Specifically, the Rule requires that prescribers provide a copy of the prescription to the consumer upon the completion of a contact lens fitting and verify or provide prescriptions to authorized third parties. The Rule also mandates that a contact lens seller may sell contact lenses only in accordance with a prescription that the seller either: (a) Has received from the patient or prescriber; or (b) has verified through direct communication with the prescriber. In addition, the Rule imposes recordkeeping requirements on contact lens prescribers and sellers. For example, the Rule requires prescribers to document in their patients' records the medical reasons for setting a contact lens prescription expiration date of less than one year. The Rule requires contact lens sellers to maintain records for three years of all direct communications involved in obtaining verification of a contact lens prescription, as well as prescriptions, or copies thereof, which they receive directly from customers or prescribers.

The information retained under the Rule's recordkeeping requirements is used by the Commission to substantiate compliance with the Rule and may also provide a basis for the Commission to bring an enforcement action. Without the required records, it would be difficult either to ensure that entities are complying with the Rule's requirements or to bring enforcement actions based on violations of the Rule.

Commission staff estimates the paperwork burden of the FCLCA and Rule based on its knowledge of the eye care industry. Staff believes there will Start Printed Page 75755be some burden on individual prescribers to provide contact lens prescriptions, although it involves merely writing a few items of information onto a slip of paper and handing it to the patient, or perhaps mailing or faxing it to a third party. In addition, there will be some recordkeeping burden on contact lens sellers—including retaining prescriptions or records of “direct communications”—pertaining to each sale of contact lenses to consumers who received their original prescription from a third party prescriber.

Burden statement:

Estimated total annual hours burden: 950,000 hours (rounded to the nearest thousand).

In its 2003 PRA-related Federal Register Notice and corresponding submission to OMB, FTC staff estimated that the annual paperwork burden for the various disclosure and recordkeeping requirements under the FCLCA and then-proposed Rule would be approximately 600,000 disclosure hours for contact lens prescribers and approximately 300,000 recordkeeping hours for contact lens sellers, a combined industry total of 900,000 hours.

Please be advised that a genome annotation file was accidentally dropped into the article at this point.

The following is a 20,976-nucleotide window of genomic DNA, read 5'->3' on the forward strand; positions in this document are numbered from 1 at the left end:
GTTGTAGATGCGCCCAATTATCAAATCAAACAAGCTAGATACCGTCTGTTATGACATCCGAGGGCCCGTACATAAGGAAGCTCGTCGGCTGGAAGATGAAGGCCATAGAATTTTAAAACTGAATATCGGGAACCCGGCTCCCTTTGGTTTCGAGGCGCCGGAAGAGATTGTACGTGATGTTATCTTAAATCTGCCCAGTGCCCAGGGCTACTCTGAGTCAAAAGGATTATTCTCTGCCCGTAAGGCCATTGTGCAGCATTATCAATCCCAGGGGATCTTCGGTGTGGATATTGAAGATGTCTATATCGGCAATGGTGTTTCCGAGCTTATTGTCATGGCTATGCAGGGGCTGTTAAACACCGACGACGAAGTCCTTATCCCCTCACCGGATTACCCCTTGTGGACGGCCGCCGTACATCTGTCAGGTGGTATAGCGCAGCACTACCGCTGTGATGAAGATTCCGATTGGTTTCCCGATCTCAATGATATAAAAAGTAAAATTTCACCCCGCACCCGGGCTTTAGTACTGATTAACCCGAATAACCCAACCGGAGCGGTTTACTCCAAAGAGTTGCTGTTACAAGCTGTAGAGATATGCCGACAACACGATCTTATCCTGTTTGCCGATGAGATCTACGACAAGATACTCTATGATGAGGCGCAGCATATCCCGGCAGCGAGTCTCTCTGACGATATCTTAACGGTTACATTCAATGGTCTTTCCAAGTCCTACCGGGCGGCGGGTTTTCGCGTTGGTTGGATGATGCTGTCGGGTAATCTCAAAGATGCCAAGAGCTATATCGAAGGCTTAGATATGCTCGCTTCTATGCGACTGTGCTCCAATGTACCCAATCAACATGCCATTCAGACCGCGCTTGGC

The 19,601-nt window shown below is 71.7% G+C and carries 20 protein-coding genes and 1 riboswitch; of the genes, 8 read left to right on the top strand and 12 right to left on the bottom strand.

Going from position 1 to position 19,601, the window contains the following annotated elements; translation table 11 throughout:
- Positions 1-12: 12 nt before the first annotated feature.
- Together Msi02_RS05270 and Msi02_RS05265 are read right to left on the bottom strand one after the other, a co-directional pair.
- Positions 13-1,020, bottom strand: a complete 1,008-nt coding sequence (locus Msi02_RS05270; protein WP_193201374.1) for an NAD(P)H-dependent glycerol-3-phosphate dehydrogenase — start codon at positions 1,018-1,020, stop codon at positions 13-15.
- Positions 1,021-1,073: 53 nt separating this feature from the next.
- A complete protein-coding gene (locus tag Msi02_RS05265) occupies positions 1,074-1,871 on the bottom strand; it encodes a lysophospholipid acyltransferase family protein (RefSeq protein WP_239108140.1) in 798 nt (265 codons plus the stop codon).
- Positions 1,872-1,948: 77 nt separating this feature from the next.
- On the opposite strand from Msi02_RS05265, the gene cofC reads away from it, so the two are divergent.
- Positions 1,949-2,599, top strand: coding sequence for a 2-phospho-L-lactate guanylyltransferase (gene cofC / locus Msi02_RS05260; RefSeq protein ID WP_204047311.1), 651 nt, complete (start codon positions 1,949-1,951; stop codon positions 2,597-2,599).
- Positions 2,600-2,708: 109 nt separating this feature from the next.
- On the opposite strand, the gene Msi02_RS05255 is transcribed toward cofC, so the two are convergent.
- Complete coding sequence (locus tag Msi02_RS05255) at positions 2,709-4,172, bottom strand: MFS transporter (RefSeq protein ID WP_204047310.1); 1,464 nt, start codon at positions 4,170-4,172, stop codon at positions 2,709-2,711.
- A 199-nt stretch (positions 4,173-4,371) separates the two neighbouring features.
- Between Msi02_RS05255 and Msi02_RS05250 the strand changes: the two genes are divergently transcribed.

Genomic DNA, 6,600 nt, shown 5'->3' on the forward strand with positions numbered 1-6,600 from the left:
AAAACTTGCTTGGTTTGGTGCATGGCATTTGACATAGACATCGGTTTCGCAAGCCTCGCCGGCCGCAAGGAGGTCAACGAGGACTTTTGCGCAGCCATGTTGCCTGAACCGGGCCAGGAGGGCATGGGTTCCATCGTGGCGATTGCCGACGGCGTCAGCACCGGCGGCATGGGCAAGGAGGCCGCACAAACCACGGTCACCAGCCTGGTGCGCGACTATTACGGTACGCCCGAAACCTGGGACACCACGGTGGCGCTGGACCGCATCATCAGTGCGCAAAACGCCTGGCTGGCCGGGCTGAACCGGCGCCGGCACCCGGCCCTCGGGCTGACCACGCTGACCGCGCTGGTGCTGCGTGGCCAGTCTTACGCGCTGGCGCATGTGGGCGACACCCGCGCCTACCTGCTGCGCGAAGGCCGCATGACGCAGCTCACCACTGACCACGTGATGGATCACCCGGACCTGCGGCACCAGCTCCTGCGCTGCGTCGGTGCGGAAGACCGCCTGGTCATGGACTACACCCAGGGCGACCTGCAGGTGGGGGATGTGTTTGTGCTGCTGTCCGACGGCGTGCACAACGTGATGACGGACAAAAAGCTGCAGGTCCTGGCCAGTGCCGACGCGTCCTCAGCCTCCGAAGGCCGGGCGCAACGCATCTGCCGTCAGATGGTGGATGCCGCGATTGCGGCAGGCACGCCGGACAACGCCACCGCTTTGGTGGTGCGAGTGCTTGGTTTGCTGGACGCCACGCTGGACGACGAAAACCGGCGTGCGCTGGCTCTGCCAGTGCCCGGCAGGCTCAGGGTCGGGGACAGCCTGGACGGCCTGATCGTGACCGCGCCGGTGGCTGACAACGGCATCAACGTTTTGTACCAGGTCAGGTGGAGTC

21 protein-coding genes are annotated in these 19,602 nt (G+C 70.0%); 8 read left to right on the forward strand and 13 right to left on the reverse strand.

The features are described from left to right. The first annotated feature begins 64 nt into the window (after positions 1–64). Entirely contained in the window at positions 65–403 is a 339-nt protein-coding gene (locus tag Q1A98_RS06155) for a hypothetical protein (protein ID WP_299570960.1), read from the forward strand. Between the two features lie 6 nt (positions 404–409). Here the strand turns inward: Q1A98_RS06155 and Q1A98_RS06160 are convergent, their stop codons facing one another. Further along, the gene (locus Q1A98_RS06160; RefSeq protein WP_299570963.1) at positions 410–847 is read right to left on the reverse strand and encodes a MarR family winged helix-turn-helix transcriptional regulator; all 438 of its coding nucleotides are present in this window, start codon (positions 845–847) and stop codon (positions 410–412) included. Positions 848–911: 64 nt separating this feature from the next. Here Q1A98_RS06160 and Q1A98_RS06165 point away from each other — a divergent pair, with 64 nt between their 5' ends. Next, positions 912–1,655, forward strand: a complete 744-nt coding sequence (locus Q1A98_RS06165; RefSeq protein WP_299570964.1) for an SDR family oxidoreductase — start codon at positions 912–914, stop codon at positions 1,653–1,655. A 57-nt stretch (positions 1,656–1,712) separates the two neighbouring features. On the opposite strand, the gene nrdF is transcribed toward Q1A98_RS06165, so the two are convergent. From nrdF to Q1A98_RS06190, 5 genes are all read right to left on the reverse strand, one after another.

No provisions in the Rule have been amended since staff's prior submission to OMB. Thus, the Rule's disclosure and recordkeeping requirements remain the same. However, the number of contact lens wearers in the United States has increased to approximately 38 million.[2] Thus, assuming an annual contact lens exam for each contact lens wearer, 38 million people would receive a copy of their prescription each year under the Rule. At an estimated one minute per prescription, the annual time spent by prescribers complying with the disclosure requirement would be a maximum of 633,333 hours. [(38 million × 1 minute)/60 minutes = 633,333 hours]

As required by the FCLCA, the Rule also imposes two recordkeeping requirements. First, prescribers must document the specific medical reasons for setting a contact lens prescription expiration date shorter than the one year minimum established by the FCLCA. This burden is likely to be nil because the requirement applies only in cases when the prescriber invokes the medical judgment exception, which is expected to occur infrequently, and prescribers are likely to record this information in the ordinary course of business as part of their patients' medical records. The OMB regulation that implements the PRA defines “burden” to exclude any effort that would be expended regardless of a regulatory requirement. 5 CFR 1320.3(B)(3)(2).

Second, the Rule requires contact lens sellers to maintain certain documents relating to contact lens sales. As noted above, a seller may sell contact lenses only in accordance with a prescription that the seller either (a) Has received from the patient or prescriber, or (b) has verified through direct communication with the prescriber. The FCLCA requires sellers to retain prescriptions and records of communications with prescribers relating to prescription verification for three years.

Staff believes that the burden of complying with this requirement is low. Essentially, sellers who seek verification of contact lens prescriptions must retain one or two records for each contact lens sale: Either the relevant prescription itself, or the verification request and any response from the prescriber. Staff estimates that such recordkeeping will entail a maximum of five minutes per sale, including time spent preparing a file and actually filing the record(s).